December 3, 2022
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Editorial: Reaching out to all students


For the children of undocumented immigrants, the American Dream may be becoming more of a reality.

Inspired by a post-election national focus on immigration reform, the New York state Higher Education Committee approved a measure that will grant undocumented immigrants in-state tuition rates. The measure may also establish a fund to help undocumented students access private scholarships to pay for higher education.

The legislation would serve as a first step to giving the children of undocumented immigrants the resources they need to help pay for their college education. Students who thrive in middle and high school should have the same higher education opportunities as their peers. By denying undocumented students an education, the American government forces them to seek lower-paying jobs and further isolates immigrant communities.

While these resources are a positive step toward making higher education accessible to all qualified students, outreach efforts will be critical to ensure undocumented students are able to fully take advantage of the new legislation. High schools, colleges and government agencies must find ways to inform both students and their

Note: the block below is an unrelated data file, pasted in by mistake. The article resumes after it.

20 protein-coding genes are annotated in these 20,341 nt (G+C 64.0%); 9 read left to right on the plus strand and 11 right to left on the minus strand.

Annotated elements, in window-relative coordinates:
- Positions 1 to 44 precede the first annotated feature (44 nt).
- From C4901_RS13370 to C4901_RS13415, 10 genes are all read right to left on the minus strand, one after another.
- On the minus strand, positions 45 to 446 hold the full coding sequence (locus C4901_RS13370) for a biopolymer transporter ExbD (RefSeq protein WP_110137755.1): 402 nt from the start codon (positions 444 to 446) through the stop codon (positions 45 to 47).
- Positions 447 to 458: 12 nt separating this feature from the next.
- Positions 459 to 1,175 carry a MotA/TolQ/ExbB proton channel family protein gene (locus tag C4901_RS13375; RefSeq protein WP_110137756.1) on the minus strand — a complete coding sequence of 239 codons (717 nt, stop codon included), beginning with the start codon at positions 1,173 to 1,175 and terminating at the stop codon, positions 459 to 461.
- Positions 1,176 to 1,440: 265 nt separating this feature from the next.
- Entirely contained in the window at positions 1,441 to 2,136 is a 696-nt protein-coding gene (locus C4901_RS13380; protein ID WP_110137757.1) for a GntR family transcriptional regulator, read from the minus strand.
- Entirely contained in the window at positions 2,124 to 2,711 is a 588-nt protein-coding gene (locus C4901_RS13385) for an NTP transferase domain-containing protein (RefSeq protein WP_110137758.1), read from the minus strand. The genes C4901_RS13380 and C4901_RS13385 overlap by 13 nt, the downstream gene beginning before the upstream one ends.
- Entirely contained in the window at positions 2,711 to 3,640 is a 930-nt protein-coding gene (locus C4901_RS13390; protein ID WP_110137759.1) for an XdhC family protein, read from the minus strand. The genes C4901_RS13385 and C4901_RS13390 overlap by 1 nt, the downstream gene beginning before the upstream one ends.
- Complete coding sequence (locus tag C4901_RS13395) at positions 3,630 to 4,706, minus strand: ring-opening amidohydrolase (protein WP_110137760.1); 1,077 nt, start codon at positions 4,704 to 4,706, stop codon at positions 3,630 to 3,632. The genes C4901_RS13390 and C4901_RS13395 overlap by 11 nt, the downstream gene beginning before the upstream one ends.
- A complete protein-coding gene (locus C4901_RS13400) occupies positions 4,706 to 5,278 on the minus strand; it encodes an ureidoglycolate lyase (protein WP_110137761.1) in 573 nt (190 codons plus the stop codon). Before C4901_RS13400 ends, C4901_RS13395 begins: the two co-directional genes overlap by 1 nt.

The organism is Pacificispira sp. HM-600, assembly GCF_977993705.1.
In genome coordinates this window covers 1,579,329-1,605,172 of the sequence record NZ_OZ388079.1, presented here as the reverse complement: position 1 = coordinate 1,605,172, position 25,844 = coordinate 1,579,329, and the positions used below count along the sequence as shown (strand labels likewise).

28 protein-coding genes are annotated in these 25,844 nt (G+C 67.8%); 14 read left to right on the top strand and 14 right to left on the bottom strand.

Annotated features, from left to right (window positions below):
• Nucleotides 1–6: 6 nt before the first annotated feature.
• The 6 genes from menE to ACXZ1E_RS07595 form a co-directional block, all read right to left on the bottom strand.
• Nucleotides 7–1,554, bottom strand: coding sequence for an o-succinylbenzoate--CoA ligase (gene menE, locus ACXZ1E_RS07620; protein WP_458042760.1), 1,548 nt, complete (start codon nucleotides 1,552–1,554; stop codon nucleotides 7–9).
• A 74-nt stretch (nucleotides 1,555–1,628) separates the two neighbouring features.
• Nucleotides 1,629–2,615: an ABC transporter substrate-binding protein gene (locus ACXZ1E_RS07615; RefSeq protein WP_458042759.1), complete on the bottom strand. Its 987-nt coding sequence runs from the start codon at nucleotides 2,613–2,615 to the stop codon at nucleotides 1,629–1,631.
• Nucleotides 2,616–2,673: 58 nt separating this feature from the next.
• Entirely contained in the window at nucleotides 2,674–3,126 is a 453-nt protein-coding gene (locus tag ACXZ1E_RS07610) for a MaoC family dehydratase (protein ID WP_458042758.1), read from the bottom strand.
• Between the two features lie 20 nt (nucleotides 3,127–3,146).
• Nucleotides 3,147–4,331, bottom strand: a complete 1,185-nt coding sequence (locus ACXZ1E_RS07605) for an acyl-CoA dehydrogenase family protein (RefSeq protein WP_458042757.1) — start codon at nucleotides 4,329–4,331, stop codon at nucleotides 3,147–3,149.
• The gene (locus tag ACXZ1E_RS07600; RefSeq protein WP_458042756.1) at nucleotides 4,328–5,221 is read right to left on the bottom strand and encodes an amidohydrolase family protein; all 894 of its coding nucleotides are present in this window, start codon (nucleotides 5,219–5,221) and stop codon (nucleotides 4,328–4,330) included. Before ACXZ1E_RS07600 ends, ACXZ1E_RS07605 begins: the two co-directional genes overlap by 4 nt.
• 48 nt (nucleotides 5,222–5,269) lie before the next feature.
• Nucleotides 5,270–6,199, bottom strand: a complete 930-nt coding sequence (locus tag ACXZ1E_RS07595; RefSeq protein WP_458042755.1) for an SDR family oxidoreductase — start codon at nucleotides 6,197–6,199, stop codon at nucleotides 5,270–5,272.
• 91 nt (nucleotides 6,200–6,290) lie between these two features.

parents about the opportunities that exist for students, regardless of their immigration status. By asking questions about these programs, parents are forced to admit they are breaking federal laws. Undocumented immigrants already fearful of potential deportation should be encouraged to seek out information about federal assistance programs without fear of repercussions. To make this possible, two things must be put in place: comprehensive outreach programs and laws that prevent any legal repercussions as a result of these initiatives.

The United States is, at its core, a nation of immigrants, and Congress must come together to create more comprehensive immigration policy that makes sense for current times. Reforming access to education is a good start and a sign of the progressive changes still to come for immigrant communities.

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